This is to give everyone proper notice: Talk:Eenasul Fateh (which Elonka tried and failed to completely deleted), Wikipedia:Administrators' noticeboard/IncidentArchive68, and Template talk:Mesopotamian mythology were all tagged by User:Elonka with a "refactoring" template in preperation for her censoring previous comments she and only she believes are personal attacks... as far as I know, that template is normally not used as we don't really refactor talk pages (despite the claims of the refactoring page) except on an informal basis. Either way, it is quite outrageous for Elonka to try to use a little-used guideline in a way it was clearly not intended for to erase comments she objects to.

I have removed these templates, because there was no declaration by any policy here that Elonka was allowed to determine for Wikipedia what gets deleted and what doesn't. Phil Welch above has claimed he would block anyone for attempting to do so, other admins disagreed. If he does go ahead and block me I would hope that his action would be immediately undone as soon as it is noticed.

This is here so it's all out in the open: If Phil Welch blocks me he is clearly doing so without any authority and to assist an editor in a situation he has already taken a side on. We don't need cowboy admins here going against everyone else, we need to either just drop it totally like mature adults or an actual, real decision that's fair to all sides, which certainly is not just letting Elonka erase whatever she wants and keep whatever attacks she made. I note that one of the things she claims is a personal attack for saying that she lied... yet she feels unrestricting from claiming over and over here and elsewhere that I and Bishonen and others lied. The proper response from mature adults here is to just move on, not to try to erase history and censor other people's comments. She claims on her website that everything she has labeled as a personal attack against her must be removed and that that is non-negotiable. That's not how Wikipedia works, and if she thinks she can force her way through on it based upon the comments of just one admin, she has another thing coming. DreamGuy 13:39, 1 February 2006 (UTC)Reply[reply]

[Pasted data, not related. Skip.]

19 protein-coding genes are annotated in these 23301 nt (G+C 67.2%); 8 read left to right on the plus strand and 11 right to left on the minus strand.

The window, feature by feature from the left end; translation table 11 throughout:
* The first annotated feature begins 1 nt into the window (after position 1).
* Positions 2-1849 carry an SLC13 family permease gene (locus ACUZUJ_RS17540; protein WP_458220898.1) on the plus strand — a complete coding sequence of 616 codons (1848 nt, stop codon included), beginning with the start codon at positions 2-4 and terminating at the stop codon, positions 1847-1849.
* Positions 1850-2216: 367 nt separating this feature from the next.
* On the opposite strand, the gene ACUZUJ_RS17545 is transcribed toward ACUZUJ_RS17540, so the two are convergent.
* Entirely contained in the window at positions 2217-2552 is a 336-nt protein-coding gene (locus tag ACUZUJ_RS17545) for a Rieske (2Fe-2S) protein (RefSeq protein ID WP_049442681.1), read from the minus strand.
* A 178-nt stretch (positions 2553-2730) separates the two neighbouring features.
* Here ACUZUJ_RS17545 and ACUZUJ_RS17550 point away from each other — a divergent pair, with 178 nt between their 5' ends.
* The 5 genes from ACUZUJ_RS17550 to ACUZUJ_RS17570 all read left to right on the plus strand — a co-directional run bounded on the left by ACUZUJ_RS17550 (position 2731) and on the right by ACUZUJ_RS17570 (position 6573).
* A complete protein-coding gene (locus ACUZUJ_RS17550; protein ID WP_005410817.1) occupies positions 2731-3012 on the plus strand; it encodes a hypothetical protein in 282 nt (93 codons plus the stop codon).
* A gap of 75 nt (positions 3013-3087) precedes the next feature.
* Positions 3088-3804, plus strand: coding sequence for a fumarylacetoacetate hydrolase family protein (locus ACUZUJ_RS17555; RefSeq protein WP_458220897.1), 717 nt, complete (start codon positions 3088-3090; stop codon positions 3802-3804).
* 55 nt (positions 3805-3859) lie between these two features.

• What is the difference between what she is trying to do and your frequent removal of messages on your talk page that you don't like? [3] [4] [5] [6].
Also you keep accusing her of lying, which seems to have started this whole thing. What exactly did she lie about to set off this dispute? -- JJay 14:08, 1 February 2006 (UTC)Reply[reply]
Talk page content is almost always up to the user whose talk page it is. Archive content should not change. They're completely different and your comparison comes across as specious - David Gerard 14:21, 1 February 2006 (UTC)Reply[reply]
Specious? Frankly, I'm just confused by the absurdities here. -- JJay 14:25, 1 February 2006 (UTC)Reply[reply]
Evidently - David Gerard 14:29, 1 February 2006 (UTC)Reply[reply]
Yes, unlike everyone here, I am frequently confused. Nevertheless, the two users seem to share a similar propensity for wanting to remove comments or attacks (call them what you will), on talk pages or elsewhere. While I also think these two were somehow made for each other- and their mutual gyrations are mildly amusing- it might be nice to find a solution so that everyone can just move on. -- JJay 14:38, 1 February 2006 (UTC)Reply[reply]
The solution IS to move on, something you and Elonka and Englishrose, etc., refuse to do. DreamGuy 16:06, 1 February 2006 (UTC)Reply[reply]
I guess you moved on after your "notice" above or statement below or...never mind. -- JJay 16:39, 1 February 2006 (UTC)Reply[reply]

Good afternoon Mr. DreamGuy. Forget whether it's policy or not for a second. Is it really necessary for you to keep these comments on the Eenasul Fateh talk page? What reasons do you have for you to be so keen to hold onto them? Could it possibly be because you feel that you shouldn't be censored? Are they really of such an importance to wikipedia that you oppose these comments be removed? Or is it a personal importance? Sorry for all the questions, I’m just curious of why you want these comments to remain. Englishrose 14:24, 1 February 2006 (UTC)Reply[reply]

It strikes me as a useful record of past conflicts with a user who appears to be attracting conflicts and upsetting even those supporting their position. That's why it's called an "archive" - David Gerard 14:29, 1 February 2006 (UTC)Reply[reply]
    • Yes I agree, DreamGuy does seem to be attracting a lot of comflicts doesn't he? Englishrose 14:32, 1 February 2006 (UTC)Reply[reply]
  • Brilliant attempt to purposefully misread that comment... congratulations. DreamGuy 16:06, 1 February 2006 (UTC)Reply[reply]


Er, so it ate my edit summary, you might have noticed I've just archived per David Gerard. So, I did. I think I failed to mess it up. InkSplotch(talk) 15:29, 1 February 2006 (UTC)Reply[reply]

Not to sound territorial, because, really, I'm not, but you messed it up in pretty much every way imaginable - you archived discussions not even two hours old, created a new archive when the old one was only 20k long, pasted the contents into a WP:AN archive instead of a WP:ANI one, moved a different' WP:AN archive into the WP:ANI sequence, and added redlinks to the navigation boxes. I think I've cleaned it all up. Except for the two-hour-old discussions, anyway. —Cryptic (talk) 15:48, 1 February 2006 (UTC)Reply[reply]